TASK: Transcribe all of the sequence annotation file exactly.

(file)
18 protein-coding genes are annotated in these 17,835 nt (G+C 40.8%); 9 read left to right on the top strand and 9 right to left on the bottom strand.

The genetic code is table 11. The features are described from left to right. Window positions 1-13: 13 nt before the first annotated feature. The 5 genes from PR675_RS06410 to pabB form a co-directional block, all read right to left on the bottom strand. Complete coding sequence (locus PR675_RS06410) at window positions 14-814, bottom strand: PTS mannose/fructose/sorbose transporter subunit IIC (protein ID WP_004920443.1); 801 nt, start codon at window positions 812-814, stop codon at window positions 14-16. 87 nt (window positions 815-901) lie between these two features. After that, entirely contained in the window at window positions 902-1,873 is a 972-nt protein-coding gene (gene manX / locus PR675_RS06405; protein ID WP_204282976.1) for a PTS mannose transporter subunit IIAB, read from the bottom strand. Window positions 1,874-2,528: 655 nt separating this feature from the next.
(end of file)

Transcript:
18 protein-coding genes are annotated in these 17,835 nt (G+C 40.8%); 9 read left to right on the top strand and 9 right to left on the bottom strand.

The genetic code is table 11. The features are described from left to right. Window positions 1-13: 13 nt before the first annotated feature. The 5 genes from PR675_RS06410 to pabB form a co-directional block, all read right to left on the bottom strand. Complete coding sequence (locus PR675_RS06410) at window positions 14-814, bottom strand: PTS mannose/fructose/sorbose transporter subunit IIC (protein ID WP_004920443.1); 801 nt, start codon at window positions 812-814, stop codon at window positions 14-16. 87 nt (window positions 815-901) lie between these two features. After that, entirely contained in the window at window positions 902-1,873 is a 972-nt protein-coding gene (gene manX / locus PR675_RS06405; protein ID WP_204282976.1) for a PTS mannose transporter subunit IIAB, read from the bottom strand. Window positions 1,874-2,528: 655 nt separating this feature from the next.